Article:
The big thing is to learn to control your brain so it doesn't take all the detours. That is the really hard part of living with cancer. Your brain develops a this ability to drive you crazy and lead you into bad places. You need to get it under control so you can keep your sanity and avoid things like depression and anxiety.

Its a lifelong problem. It will never go away.  Such is cancerland.

Wednesday, January 10, 2018

Running On Empty

Today I am running on empty. If I had any energy, I would be on my way to the gym. I am not moving yet. Well I had some breakfast but am back in bed. I will meet a friend for lunch later today and then possibly drag myself off to the gym after.

I am exhausted.

Maybe I should go to the doctor or something. No wait, I had three appointments on Monday. And I see my rheumatologist next week. I can nap every day between now and then.

These days I am good for about 10 hours a day total. If I lie down each afternoon for a couple of hours, I can then stay up for dinner and go to bed early.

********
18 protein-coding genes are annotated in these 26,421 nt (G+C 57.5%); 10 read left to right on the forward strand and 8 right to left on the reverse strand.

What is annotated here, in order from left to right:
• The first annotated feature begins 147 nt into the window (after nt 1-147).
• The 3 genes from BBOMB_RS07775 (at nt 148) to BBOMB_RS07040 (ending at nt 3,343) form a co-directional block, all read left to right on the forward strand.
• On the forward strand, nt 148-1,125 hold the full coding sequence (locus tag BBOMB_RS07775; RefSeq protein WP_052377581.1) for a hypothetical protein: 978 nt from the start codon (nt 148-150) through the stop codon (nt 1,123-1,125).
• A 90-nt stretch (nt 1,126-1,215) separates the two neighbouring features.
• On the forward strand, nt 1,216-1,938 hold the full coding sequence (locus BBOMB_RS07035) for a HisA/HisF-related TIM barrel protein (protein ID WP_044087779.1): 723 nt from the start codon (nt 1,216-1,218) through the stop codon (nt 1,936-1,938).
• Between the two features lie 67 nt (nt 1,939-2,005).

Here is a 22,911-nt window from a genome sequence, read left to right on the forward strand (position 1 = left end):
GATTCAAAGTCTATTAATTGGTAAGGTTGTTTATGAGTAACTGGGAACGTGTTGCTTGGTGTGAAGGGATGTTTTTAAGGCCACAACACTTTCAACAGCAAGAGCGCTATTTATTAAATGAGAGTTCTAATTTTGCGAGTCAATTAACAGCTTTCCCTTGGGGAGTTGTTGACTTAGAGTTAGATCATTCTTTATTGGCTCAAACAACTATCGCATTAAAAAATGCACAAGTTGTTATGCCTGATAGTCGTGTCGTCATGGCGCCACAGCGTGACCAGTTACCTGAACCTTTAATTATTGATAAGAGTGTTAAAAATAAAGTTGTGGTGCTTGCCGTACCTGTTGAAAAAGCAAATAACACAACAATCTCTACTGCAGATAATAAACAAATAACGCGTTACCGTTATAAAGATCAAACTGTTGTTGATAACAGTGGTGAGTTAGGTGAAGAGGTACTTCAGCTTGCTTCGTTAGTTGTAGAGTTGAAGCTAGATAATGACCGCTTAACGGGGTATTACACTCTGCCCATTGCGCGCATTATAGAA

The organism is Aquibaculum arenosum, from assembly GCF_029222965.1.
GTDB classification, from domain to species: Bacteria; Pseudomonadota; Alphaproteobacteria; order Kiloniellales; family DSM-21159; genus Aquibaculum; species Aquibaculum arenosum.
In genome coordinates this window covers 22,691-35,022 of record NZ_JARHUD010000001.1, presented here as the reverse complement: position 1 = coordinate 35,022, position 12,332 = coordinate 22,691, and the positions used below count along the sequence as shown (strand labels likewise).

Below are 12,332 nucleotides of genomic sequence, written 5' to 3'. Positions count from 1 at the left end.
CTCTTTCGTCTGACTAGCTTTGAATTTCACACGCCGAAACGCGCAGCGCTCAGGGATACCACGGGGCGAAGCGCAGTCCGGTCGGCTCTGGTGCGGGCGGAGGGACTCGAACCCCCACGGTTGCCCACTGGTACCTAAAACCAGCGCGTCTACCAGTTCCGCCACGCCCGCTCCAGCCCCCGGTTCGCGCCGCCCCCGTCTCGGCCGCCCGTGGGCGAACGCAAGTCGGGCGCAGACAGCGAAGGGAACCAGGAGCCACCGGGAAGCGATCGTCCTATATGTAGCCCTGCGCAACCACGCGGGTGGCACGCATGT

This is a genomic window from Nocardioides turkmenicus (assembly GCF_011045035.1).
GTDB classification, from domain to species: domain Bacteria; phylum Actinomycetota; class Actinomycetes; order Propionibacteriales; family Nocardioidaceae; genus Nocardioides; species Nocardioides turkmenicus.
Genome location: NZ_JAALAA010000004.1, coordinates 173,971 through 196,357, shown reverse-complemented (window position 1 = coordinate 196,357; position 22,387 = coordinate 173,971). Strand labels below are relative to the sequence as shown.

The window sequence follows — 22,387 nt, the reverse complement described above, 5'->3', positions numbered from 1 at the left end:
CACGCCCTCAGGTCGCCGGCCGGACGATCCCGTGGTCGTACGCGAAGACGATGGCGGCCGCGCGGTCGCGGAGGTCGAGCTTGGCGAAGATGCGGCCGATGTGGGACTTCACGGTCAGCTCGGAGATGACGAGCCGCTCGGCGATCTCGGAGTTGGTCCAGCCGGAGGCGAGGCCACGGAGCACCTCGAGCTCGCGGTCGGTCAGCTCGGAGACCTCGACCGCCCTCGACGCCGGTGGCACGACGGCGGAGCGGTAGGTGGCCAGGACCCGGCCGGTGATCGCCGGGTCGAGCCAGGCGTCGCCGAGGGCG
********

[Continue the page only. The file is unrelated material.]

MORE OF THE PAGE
Talk about lack of quality of life.


Ignore everything I just wrote. I am whining. I am tired. Maybe I need a morning nap after 9.5 hours of sleep. Crap.

Tuesday, January 9, 2018

Until I Drop

Every day that I go out the door (which is not everyday), I go until I drop or that is what it feels like.

Yesterday is an example: three doctor appointments at two different places 45 minutes apart, two stops at stores, one stop at my parents for 15 minutes, and then home. I was so tired by the time I got home, I was barely standing. I took the easy way out and got in bed for the next two hours.

At my last stop, at the podiatrist that I have been going to since last summer, I ran into a friend who worked there. I knew she worked in a medical office but I didn't know she worked in that one. She only works two days a week which explains why I haven't run into her before. When I told her my schedule, she said something to the effect of that I must be exhausted after being out for so long. She knows me.